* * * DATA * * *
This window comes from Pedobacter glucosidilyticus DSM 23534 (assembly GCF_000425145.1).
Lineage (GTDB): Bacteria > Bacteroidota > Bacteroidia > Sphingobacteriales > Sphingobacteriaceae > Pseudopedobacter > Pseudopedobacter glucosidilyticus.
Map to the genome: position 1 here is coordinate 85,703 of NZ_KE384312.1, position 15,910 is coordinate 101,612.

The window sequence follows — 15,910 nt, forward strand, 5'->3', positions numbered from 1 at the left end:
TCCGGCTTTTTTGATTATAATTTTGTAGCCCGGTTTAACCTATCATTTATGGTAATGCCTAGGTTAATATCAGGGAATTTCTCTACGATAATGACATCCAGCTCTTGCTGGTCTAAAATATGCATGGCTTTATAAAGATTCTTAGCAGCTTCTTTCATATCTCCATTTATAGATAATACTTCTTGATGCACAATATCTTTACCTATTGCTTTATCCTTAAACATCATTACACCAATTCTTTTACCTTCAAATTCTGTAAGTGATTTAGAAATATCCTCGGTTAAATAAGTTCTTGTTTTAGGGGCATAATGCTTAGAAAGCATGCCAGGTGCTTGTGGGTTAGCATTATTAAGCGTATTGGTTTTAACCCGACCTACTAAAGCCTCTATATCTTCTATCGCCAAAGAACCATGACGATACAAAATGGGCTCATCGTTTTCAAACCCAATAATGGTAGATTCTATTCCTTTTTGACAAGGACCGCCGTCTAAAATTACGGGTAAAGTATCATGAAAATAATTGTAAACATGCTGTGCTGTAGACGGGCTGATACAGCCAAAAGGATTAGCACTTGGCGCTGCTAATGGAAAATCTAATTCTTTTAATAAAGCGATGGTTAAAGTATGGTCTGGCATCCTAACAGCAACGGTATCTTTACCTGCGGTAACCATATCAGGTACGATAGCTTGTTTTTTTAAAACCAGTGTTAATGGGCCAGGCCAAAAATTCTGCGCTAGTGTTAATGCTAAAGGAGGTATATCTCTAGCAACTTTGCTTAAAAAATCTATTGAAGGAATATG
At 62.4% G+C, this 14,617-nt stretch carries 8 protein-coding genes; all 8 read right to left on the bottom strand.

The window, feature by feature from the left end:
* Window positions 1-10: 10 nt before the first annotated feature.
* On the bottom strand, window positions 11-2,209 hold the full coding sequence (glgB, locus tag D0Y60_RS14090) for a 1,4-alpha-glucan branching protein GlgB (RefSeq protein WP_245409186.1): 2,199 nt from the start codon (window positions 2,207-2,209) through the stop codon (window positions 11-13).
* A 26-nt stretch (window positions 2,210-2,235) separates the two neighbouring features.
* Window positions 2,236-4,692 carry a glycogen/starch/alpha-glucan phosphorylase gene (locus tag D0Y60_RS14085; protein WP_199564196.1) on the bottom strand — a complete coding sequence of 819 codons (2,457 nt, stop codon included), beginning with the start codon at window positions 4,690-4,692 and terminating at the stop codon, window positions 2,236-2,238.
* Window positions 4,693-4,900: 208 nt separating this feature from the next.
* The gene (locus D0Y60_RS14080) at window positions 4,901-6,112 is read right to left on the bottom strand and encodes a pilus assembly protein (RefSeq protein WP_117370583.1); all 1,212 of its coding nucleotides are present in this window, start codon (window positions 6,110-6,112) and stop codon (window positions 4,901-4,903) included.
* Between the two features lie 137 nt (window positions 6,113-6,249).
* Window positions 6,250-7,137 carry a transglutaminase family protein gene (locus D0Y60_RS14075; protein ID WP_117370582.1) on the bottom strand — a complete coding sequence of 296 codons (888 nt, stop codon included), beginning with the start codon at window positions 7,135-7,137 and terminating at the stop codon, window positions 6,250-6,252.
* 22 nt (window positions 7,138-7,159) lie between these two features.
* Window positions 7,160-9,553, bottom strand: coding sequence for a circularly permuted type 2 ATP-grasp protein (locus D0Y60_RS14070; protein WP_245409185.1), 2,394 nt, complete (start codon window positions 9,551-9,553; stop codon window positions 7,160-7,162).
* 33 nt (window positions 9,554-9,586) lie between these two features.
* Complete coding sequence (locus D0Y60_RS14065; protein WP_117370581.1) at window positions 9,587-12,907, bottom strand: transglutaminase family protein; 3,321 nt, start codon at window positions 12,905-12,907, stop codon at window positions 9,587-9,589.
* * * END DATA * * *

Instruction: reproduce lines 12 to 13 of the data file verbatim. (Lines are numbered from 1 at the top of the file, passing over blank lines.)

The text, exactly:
* Window positions 4,693-4,900: 208 nt separating this feature from the next.
* The gene (locus D0Y60_RS14080) at window positions 4,901-6,112 is read right to left on the bottom strand and encodes a pilus assembly protein (RefSeq protein WP_117370583.1); all 1,212 of its coding nucleotides are present in this window, start codon (window positions 6,110-6,112) and stop codon (window positions 4,901-4,903) included.